Yesterday’s hearing of the $4 million loss at the National Communications Authority (NCA) ended on a heated note when the Director of Public Prosecutions (DPP), Mrs Yvonne Attakorah-Obuobisa, attempted to re-examine the second prosecution witness over a document that had been tendered in evidence
IDL is the company that was used to procure $4 million worth of cybersecurity equipment for the National Security.
One of the accused persons in the case, George Derek Oppong, is the Managing Director of IDL.
Following from Dr Ani’s denial that neither he nor his company, Mckush Consultancy Services Limited, had dealt with LTI Management Limited and IDL, one of the defence lawyers, Mr Thaddeus Sory, tendered in evidence the December 5, 2016 letter indicating otherwise.
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The drama began when the defence lawyers announced the end of the cross-examination of Dr Ani.
Mrs Attakorah-Obuobisa, in her bid to re-examine the witness, asked if he had authored the December 5, 2016 letter.
The witness denied being the author and explained that, although he had admitted having three signatures for different purposes he was not the author of the December 5, 2016 letter.
This move did not go down well with the defence team, resulting in one of the lawyers, Mr Godwin Edudzi Tameklo, protesting the line of re-examination.
According to counsel, the letter was tendered in evidence without any objection from the prosecution and for that
He said the DPP was “cleverly” reconstructing the case of the witness by questioning him on issues that he had not been questioned about during the cross-examination.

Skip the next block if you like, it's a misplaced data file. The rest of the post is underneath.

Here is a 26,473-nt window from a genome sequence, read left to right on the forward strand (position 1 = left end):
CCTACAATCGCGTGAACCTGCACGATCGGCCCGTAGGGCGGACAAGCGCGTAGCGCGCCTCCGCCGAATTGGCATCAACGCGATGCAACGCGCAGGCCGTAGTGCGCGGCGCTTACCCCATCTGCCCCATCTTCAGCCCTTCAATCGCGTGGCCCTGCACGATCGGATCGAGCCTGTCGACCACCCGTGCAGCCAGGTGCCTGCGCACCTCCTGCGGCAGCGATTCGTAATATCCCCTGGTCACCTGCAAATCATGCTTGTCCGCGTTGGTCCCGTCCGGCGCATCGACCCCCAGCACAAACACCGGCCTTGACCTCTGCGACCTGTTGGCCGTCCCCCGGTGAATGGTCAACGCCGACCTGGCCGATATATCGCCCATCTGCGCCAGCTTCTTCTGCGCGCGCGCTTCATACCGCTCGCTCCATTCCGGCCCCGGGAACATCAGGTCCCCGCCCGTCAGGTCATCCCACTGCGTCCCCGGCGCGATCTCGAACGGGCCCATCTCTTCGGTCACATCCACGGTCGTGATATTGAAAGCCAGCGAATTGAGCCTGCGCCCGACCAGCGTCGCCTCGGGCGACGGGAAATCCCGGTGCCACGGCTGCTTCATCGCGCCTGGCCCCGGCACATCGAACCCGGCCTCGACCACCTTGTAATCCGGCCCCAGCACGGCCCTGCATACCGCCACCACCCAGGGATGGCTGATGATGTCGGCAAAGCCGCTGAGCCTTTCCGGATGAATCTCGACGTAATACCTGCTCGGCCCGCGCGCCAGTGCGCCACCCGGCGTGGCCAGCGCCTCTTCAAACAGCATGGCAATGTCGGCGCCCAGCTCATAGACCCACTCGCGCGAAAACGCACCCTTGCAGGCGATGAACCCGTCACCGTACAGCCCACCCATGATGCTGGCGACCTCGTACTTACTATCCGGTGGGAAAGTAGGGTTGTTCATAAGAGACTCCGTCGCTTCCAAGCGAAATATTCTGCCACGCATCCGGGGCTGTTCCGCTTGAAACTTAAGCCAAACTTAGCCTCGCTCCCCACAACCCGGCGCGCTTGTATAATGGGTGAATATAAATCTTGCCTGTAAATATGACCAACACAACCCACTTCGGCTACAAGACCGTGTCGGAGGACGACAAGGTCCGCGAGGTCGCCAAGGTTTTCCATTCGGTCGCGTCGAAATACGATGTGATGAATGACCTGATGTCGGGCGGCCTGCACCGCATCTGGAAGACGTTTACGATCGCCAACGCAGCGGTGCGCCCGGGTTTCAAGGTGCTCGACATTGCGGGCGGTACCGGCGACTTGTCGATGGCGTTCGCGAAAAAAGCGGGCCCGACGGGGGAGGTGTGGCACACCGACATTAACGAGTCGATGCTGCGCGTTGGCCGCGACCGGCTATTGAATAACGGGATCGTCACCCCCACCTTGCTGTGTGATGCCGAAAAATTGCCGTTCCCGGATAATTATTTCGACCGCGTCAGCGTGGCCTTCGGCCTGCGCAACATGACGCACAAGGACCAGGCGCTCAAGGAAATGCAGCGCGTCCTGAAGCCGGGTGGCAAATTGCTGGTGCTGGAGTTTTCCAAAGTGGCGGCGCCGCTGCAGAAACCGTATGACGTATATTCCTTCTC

The court, nonetheless, allowed Dr Ani’s answer from the re-examination to remain on record.
Earlier, it emerged that the signed copy of the minutes of the 42nd meeting of the NCA Board was unavailable although the defence team had requested for it.
The defence team accordingly decided to forego its request for the minutes because unsigned minutes were not recognised in law.
A former Director-General of the National Communications Authority (NCA), William Matthew Tetteh Tevie, Eugene Baffoe-Bonnie, Nana Owusu Ensaw and Alhaji Salifu Mimina Osman, all former board members, and a businessman, George Derek Oppong, have been accused of playing various roles leading to the loss of $4 million to the state.
The accused persons have been charged with diverse counts of willfully causing financial loss of $4 million to the state.
They have been accused of engaging in infractions in the procurement of listening devices for the state.
The five are facing four counts of conspiracy to willfully cause financial loss to the state, willfully causing financial loss to the state and conspiracy to steal.
They have been accused of acting jointly to misapply $4 million belonging to the state.
The accused persons have denied the charges.